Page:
Due to the low average speed, Monaco is much more about mechanical grip than aero; this is an area where misconceptions exist.  Wheelbase, although its a fundamental fact that shorter vehicles have tighter turning circles, in F1 terms wheelbase account for very little at Monaco.  With wheelbases over three metres, the difference in team’s wheelbases is just a few percent and not enough to have a primary advantage over the other factors differentiating the cars.  Long wheelbase cars have won at Monaco and in testing teams and drivers have never found wheelbase a key factor through tight turns.
Frank Dernie quoted me a couple of perfect examples; “when Brabham were concerned about their 1983 long wheelbase car around Monaco because it was around 12″ longer than the previous car, Nelson said he did not notice it at all” and pulling directly from his experience when at the start of the Eighties Williams were testing the FW07 six wheeler (a standard FW07 with an extra rear axle).  “The Williams 6-wheeler obviously had an effective long wheelbase and one of the first things we tried, before committing to the project, was a tight circuit test at Croix-en-Ternois to make sure it was not a disaster. Jacques Lafitte said he forgot he was driving the six wheeler after a few laps.” 
Mercedes GP are bringing their previous front suspension to Monaco.  This results in the car resorting to its previous short wheelbase set up.  This is not aimed at creating a shorter more nimble car, but simply not being enough long wheelbase wishbones available to the team.  Unfortunately for Mercedes this will push weight forwards in the car, which is counter productive at a track where rear tyre traction is critical.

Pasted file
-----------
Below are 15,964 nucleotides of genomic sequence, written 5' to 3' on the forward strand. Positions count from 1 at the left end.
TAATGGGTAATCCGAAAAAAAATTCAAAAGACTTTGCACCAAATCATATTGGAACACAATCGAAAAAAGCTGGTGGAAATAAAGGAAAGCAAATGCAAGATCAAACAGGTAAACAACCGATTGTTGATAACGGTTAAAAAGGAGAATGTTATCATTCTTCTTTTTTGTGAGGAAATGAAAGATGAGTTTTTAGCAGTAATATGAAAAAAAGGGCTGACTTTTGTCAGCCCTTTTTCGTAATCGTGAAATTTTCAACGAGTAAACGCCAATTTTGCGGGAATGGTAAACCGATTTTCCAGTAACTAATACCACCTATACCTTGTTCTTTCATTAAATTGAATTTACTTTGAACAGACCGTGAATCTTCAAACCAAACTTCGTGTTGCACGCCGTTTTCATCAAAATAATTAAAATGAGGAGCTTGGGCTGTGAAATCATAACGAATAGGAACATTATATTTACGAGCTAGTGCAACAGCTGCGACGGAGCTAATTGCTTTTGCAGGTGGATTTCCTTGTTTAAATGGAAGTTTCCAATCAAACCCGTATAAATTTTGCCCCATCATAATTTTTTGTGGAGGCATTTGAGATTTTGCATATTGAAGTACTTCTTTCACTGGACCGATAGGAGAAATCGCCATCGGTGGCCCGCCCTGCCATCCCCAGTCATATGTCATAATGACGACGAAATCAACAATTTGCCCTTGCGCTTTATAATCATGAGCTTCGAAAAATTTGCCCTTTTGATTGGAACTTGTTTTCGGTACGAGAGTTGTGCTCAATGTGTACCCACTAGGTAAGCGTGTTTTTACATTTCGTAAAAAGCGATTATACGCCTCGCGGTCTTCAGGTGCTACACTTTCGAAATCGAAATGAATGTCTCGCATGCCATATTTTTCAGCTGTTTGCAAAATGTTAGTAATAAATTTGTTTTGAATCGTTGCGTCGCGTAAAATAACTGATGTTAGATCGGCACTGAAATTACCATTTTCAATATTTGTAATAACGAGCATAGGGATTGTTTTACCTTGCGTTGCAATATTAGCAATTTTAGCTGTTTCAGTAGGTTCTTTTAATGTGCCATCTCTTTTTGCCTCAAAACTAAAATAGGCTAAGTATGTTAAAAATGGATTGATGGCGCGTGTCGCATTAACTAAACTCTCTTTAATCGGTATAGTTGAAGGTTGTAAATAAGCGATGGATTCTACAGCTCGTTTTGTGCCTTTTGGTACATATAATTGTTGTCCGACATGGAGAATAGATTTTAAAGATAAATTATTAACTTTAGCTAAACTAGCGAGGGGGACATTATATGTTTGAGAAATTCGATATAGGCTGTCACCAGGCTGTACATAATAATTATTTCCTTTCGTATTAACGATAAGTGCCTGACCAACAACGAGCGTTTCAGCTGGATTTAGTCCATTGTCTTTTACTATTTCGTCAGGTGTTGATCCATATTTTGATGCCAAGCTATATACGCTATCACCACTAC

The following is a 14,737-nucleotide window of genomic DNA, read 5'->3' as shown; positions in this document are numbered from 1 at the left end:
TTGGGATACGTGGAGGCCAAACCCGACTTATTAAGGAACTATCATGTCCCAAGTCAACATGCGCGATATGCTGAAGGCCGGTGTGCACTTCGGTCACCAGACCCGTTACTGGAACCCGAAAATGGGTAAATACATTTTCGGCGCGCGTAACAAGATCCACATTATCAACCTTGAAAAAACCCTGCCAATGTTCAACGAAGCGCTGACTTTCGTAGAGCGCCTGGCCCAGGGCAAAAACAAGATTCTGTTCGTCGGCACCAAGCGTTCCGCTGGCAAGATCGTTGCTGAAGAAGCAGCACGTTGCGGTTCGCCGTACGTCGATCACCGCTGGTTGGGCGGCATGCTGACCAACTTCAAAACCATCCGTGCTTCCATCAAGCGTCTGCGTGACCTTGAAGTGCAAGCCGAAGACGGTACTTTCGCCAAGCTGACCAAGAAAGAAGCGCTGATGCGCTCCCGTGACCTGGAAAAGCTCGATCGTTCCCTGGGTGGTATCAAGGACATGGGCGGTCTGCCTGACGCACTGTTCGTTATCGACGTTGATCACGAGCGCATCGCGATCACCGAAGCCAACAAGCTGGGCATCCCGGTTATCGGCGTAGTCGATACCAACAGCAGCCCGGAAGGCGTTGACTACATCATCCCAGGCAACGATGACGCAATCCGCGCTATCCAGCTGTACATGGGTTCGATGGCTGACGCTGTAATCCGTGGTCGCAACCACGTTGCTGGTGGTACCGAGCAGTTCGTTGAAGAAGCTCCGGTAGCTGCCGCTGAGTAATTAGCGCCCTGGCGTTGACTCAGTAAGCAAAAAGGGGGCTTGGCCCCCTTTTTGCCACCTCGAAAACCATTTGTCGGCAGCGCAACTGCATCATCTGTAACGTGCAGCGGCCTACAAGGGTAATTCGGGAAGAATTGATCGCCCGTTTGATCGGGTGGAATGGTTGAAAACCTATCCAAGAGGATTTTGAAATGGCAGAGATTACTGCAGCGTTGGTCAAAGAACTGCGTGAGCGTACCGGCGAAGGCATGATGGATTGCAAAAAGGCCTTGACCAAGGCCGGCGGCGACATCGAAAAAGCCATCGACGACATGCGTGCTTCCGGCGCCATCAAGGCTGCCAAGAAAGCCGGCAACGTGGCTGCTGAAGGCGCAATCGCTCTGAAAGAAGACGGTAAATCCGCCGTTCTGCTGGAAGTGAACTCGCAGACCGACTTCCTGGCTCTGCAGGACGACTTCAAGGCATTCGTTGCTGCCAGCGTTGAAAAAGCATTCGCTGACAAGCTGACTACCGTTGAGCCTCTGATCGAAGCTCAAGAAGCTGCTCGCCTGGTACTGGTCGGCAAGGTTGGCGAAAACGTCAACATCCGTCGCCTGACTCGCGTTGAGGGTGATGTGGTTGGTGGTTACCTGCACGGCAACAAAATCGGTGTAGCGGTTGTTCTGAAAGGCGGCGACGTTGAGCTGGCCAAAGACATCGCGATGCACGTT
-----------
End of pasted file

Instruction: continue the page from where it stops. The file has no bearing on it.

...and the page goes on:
So while wheelbase is not a primary factor in rounding tight turns, then what is?  Steering lock accounts for most of the solution, only Loews at Monaco (the tightest turn in F1) and La Source are turns where the driver has to turn the wheel beyond half a lock.  Drivers sometimes having to remove one hand from the wheel, to get enough clearance for their crossed arms.  If the front wheels can turn enough then the car will get around a tight turn, of course a longer wheelbase car will need slightly more lock for the same turn a short wheelbase car.  To allow the front wheels to steer enough a few mechanical alterations are required.  Firstly the steering racks can be altered with a different ratio to the rack and pinion.  But more commonly the outboard end of the track rod is brought closer to the uprights kingpin (steering) axis, resulting in more ‘steer’ for the same rack displacement.  This can bring an extra 5-degrees of steering angle.  To allow a power steering system to have a longer stroke, the teams need to alter the pistons that assist the rack in moving, by also making them longer.  Then at the outboard end of the wishbone, the pivot bearing should have enough freedom to steer the wheel through the required angle, but clearance between the wheel and the wishbone often requires the wishbones to be altered.  This is normally just a notch moulded in the rear leg of the upper wishbone.  Teams do also fit more robust wishbones for brushing the Armco, as well as tougher drive shafts.  Although the latter is as much about accelerating over bumpy surfaces, than the side thrust from a wheel touching the barrier. 

So who ever goes well at this weekends GP, will be as a result of a mechanical set up and downforce that are matched to the tyres. How long their wheelbase is not going to be the deciding factor. Although who actually wins may be as much down to luck as any set up parameter!